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    Renting for
    the first time

    You’ve finally found the property you love and know it is the right one for you but do you know what is involved in renting a property? We have created a check list of some of the important things you need to know before signing your first tenancy agreement.

    Applying for the property

    When renting for the first time, most tenants worry about not being able to show their rental history because you don’t have one; there are several things you can do to have a stronger supporting background for your application.

    Usually, the reason for wanting to know your rental history is to prove to the property manager that you are able to pay your rent on time, every time.

    The information you provide obviously depends on your previous housing situation. For instance, if you resided at a hostel as a student, you may provide the details of your hostel manager or the person in charge of the student accommodation. If you have just sold your own property, the agent who oversaw the sale of your house may act as your reference. If you own your home, you could try supplying a rates/council invoice to support your application.

    Some of the documents that you can provide to the property manager to help them make expedited decisions and actions include:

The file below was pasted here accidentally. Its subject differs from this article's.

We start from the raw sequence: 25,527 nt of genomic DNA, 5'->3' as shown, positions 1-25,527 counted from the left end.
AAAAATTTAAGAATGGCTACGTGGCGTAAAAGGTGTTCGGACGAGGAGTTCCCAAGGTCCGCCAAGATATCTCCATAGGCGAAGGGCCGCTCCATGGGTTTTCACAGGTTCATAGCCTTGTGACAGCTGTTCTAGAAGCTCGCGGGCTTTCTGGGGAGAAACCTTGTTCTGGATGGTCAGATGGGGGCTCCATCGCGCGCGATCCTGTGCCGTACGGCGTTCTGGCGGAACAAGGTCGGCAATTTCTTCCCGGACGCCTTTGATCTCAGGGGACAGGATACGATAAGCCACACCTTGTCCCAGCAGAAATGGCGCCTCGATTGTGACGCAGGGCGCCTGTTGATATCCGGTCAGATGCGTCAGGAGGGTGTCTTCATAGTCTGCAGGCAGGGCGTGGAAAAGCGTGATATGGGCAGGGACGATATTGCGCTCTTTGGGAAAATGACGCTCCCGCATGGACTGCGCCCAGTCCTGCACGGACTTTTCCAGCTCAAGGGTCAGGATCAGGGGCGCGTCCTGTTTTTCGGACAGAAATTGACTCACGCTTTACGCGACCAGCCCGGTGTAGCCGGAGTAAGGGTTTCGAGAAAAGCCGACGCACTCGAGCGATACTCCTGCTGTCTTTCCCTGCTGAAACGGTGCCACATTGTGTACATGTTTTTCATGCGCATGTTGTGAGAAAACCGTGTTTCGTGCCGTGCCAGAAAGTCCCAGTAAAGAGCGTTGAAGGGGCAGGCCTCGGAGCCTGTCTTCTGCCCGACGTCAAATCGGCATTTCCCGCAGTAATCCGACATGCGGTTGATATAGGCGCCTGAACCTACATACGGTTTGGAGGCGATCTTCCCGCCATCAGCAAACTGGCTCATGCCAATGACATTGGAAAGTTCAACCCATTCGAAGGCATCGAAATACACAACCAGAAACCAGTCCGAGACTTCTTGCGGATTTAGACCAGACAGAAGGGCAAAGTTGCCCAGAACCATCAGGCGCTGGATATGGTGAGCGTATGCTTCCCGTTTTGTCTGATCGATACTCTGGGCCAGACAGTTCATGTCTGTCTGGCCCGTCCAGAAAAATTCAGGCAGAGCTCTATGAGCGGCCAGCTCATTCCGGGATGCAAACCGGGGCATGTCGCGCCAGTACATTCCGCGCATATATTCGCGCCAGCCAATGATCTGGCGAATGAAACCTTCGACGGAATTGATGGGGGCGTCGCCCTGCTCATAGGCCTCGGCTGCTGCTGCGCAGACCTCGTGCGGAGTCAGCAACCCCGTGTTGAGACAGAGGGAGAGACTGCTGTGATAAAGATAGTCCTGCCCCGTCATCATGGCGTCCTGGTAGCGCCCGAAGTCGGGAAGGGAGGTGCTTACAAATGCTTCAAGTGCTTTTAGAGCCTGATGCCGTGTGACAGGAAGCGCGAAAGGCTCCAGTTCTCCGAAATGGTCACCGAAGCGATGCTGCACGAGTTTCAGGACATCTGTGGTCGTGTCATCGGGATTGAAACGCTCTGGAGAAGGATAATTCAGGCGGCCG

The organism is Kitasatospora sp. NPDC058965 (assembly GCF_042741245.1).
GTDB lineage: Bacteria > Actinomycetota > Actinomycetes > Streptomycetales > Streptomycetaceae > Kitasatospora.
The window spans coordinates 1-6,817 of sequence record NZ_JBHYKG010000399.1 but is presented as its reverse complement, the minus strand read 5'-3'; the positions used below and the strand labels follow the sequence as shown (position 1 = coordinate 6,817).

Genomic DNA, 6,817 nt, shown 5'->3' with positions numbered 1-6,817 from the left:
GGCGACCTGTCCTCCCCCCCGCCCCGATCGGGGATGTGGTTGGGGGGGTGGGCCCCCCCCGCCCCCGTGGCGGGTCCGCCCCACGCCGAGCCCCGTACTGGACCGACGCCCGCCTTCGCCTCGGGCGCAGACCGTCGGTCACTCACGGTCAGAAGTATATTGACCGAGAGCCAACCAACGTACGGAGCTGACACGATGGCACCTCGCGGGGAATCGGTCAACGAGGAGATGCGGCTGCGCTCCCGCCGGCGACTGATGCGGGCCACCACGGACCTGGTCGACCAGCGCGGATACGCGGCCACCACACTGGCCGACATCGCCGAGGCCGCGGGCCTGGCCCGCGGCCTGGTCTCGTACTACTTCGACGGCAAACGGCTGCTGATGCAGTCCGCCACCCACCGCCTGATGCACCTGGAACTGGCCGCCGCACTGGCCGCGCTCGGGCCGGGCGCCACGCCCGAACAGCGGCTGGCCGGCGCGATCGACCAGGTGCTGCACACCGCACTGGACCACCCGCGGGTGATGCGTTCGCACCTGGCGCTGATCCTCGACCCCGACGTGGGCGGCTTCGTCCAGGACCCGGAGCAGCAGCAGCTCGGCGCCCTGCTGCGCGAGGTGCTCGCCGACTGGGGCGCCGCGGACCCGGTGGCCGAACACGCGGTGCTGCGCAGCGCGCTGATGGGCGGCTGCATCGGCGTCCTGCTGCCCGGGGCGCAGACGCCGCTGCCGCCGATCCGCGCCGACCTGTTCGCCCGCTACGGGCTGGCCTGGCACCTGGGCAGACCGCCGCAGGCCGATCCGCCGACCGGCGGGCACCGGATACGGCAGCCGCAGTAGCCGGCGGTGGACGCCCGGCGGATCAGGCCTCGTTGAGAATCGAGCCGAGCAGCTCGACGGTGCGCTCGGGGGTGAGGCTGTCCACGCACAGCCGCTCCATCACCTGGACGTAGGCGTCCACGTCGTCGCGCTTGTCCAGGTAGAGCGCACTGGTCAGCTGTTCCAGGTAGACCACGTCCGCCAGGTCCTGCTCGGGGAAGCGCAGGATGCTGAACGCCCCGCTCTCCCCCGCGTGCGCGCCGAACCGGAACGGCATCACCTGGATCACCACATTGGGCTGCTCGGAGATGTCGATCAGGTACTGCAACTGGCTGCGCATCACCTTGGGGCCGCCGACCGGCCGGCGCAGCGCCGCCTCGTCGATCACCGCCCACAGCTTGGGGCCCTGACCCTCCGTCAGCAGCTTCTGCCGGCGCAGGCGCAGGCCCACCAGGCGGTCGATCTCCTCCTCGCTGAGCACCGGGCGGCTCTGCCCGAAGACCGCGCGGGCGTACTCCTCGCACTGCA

• Proof of employment
    • Proof of income
    • Pet references and photos
    • Reference from a colleague or employer
    • Reference from your business partner/ accountant/ doctor/ teacher
    • Identification photo, such a passport/ student ID or driver’s license
    • Three referees whom you are not related to
    Documents provided upon signing 
of the tenancy agreement

    As a tenant, you will need to provide copies of documents to your property manager at the time you meet to sign the tenancy agreement. Documents can vary slightly from one state to another, but the following ones are often issued under most jurisdictions:

    • Information booklet that relates to the conditions of renting in your jurisdiction
    • Copy of tenancy agreement
    • Copy of bond lodgement form
    • Original copies of condition report which is checked, filled and signed. It should then be returned to the property manager’s office within the specified time frame
    • Receipt for your initial rent payment, bond and lease fees
    • Emergency contact information
    • Copies of all the remote controls and keys (if available)
    Tenancy Agreement

    A tenancy agreement for a residence is a written legal contract between the tenant and the property manager or landlord; also referred to as a lease agreement. This is issued to tenants before making any payments or committing to the tenancy. It is very important that a tenant reads the agreement and ask questions for clarification of any items you may not understand.

    There are some common things usually contained in the tenancy agreement which includes the following:

    • Name and address of the tenant and the property manager or landlord